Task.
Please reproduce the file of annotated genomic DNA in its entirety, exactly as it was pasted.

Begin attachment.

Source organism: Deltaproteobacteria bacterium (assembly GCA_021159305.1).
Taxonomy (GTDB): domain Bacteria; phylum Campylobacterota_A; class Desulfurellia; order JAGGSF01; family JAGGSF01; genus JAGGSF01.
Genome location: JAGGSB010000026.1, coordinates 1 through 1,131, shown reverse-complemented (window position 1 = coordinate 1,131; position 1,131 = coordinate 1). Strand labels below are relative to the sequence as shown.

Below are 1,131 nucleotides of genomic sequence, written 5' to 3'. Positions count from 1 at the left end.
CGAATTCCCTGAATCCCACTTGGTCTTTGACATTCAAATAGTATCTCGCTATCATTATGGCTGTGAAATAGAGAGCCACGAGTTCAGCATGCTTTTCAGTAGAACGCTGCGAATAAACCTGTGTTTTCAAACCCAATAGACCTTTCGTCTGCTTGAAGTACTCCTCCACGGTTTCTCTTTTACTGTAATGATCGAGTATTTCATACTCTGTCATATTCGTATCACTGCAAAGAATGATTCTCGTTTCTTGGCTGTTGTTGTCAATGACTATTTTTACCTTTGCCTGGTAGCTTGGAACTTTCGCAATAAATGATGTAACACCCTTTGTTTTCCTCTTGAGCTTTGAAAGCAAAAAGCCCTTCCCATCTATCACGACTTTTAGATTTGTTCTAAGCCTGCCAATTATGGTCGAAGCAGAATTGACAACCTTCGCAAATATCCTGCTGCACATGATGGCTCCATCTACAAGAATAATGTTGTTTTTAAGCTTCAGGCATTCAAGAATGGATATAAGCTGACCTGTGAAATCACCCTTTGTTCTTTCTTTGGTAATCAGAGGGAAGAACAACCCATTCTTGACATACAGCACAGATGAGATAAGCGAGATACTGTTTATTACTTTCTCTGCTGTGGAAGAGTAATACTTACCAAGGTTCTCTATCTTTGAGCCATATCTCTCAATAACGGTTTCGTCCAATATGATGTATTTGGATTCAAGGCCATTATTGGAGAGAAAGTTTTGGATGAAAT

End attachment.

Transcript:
Source organism: Deltaproteobacteria bacterium (assembly GCA_021159305.1).
Taxonomy (GTDB): domain Bacteria; phylum Campylobacterota_A; class Desulfurellia; order JAGGSF01; family JAGGSF01; genus JAGGSF01.
Genome location: JAGGSB010000026.1, coordinates 1 through 1,131, shown reverse-complemented (window position 1 = coordinate 1,131; position 1,131 = coordinate 1). Strand labels below are relative to the sequence as shown.

Below are 1,131 nucleotides of genomic sequence, written 5' to 3'. Positions count from 1 at the left end.
CGAATTCCCTGAATCCCACTTGGTCTTTGACATTCAAATAGTATCTCGCTATCATTATGGCTGTGAAATAGAGAGCCACGAGTTCAGCATGCTTTTCAGTAGAACGCTGCGAATAAACCTGTGTTTTCAAACCCAATAGACCTTTCGTCTGCTTGAAGTACTCCTCCACGGTTTCTCTTTTACTGTAATGATCGAGTATTTCATACTCTGTCATATTCGTATCACTGCAAAGAATGATTCTCGTTTCTTGGCTGTTGTTGTCAATGACTATTTTTACCTTTGCCTGGTAGCTTGGAACTTTCGCAATAAATGATGTAACACCCTTTGTTTTCCTCTTGAGCTTTGAAAGCAAAAAGCCCTTCCCATCTATCACGACTTTTAGATTTGTTCTAAGCCTGCCAATTATGGTCGAAGCAGAATTGACAACCTTCGCAAATATCCTGCTGCACATGATGGCTCCATCTACAAGAATAATGTTGTTTTTAAGCTTCAGGCATTCAAGAATGGATATAAGCTGACCTGTGAAATCACCCTTTGTTCTTTCTTTGGTAATCAGAGGGAAGAACAACCCATTCTTGACATACAGCACAGATGAGATAAGCGAGATACTGTTTATTACTTTCTCTGCTGTGGAAGAGTAATACTTACCAAGGTTCTCTATCTTTGAGCCATATCTCTCAATAACGGTTTCGTCCAATATGATGTATTTGGATTCAAGGCCATTATTGGAGAGAAAGTTTTGGATGAAAT